Currently, Texas is exploring legislation to make brackish groundwater production preferential to fresh water while minimizing impacts on existing fresh groundwater.

Texas has 38 desalination plants -- using predominantly reverse osmosis (RO) membrane technology -- with a capacity of approximately 73 million gallons per day (MGD) of treated brackish groundwater. This is enough to supply water to half a million residents (see Fig. 2).


Brackish groundwater is found in the lower Floridan aquifer system. However, it is also present in the intermediate and surficial aquifer systems along coastal areas that have been impacted by lateral saline water intrusion, and in the Upper Floridan aquifer system in areas impacted by vertical saline water intrusion (see Fig. 3).

In Florida, there are 140 BWRO systems operating with a current permitted municipal use capacity of 551 MGD, which represents close to 25 percent of the total permitted capacity. Florida has five Water Management Districts (WMDs), which were formed in 1975 to manage the use of the state's water sources. WMDs have significantly restricted the use of fresh groundwater for agriculture, industry and municipal uses, and they have implemented rules that require the use of alternative water sources such as reclaimed, surface, brackish, and saline water.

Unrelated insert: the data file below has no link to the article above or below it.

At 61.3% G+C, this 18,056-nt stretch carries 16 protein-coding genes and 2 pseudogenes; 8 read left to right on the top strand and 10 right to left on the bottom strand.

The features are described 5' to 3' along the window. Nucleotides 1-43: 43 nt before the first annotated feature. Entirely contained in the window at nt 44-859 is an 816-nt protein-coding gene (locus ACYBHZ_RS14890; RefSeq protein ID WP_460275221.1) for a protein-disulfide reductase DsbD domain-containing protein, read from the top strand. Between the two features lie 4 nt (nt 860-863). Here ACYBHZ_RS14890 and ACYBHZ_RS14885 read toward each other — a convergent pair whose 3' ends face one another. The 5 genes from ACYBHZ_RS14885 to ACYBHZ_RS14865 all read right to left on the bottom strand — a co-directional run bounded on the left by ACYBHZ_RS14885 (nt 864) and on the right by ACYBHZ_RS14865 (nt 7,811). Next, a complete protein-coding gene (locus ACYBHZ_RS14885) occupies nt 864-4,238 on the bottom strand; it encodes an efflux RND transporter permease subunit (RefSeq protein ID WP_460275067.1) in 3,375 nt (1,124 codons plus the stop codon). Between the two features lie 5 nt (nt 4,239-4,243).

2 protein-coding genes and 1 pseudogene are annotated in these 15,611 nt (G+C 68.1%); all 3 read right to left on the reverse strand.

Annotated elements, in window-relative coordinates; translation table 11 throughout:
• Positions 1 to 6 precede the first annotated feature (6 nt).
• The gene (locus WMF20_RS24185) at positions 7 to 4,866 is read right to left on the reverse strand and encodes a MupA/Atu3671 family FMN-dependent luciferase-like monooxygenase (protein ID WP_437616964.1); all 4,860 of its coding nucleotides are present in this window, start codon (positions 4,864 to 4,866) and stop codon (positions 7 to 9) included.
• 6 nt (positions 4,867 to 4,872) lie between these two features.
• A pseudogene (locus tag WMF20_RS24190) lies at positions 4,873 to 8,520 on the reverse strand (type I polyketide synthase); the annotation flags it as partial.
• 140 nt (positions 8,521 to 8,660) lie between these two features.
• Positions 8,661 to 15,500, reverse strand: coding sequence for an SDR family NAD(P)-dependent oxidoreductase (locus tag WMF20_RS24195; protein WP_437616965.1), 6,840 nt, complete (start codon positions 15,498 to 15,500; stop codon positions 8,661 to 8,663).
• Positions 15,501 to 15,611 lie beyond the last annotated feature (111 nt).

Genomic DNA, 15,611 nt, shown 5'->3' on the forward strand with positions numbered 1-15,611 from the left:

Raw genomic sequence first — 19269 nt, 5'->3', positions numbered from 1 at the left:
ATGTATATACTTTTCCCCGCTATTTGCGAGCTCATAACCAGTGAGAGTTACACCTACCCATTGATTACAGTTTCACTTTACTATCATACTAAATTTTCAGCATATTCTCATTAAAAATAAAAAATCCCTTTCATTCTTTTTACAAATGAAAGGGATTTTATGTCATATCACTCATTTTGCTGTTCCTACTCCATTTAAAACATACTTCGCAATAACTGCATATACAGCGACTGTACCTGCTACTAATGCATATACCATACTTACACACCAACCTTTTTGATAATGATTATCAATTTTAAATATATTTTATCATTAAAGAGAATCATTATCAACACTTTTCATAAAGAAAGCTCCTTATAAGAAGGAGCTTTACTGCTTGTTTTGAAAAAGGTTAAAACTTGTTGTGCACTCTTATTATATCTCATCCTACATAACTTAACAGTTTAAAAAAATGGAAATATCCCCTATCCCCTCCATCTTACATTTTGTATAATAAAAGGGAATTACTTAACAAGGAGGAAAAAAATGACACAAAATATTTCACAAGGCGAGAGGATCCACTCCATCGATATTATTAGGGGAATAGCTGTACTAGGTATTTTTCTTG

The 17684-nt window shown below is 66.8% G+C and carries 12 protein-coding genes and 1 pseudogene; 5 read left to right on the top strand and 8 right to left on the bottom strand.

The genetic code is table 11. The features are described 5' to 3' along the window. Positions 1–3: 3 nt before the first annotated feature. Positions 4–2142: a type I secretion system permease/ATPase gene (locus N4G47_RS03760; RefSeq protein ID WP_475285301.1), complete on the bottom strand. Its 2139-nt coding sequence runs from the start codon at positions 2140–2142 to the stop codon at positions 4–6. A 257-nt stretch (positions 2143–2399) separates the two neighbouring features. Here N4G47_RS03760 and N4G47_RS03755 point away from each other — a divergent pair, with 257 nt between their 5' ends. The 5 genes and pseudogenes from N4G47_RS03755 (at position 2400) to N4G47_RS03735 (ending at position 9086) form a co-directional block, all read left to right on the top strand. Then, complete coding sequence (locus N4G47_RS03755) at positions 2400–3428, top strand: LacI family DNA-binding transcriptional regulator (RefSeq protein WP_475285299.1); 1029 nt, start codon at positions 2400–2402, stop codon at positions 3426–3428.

Brackish groundwater in California occurs in both shallow coastal and deep aquifers throughout the state. As in Florida and Texas, coastal aquifers are influenced by seawater intrusion and accelerated by groundwater overdraft. The issue of contaminated groundwater -- particularly due to watershed-scale salt accumulation -- has been a key environmental driver of BWRO projects in Southern California.

California has 20 installed BWRO systems, with capacities ranging from 0.5 to 10 MGD each. State policymakers began to more seriously incorporate brackish water treatment as a water supply alternative in 2002, with the passage of both AB 2717 and Proposition 50. These acts established a California Desalination Task Force and provided funding for research as well as pilot-scale and full-scale projects.

Effective Treatment of Brackish Water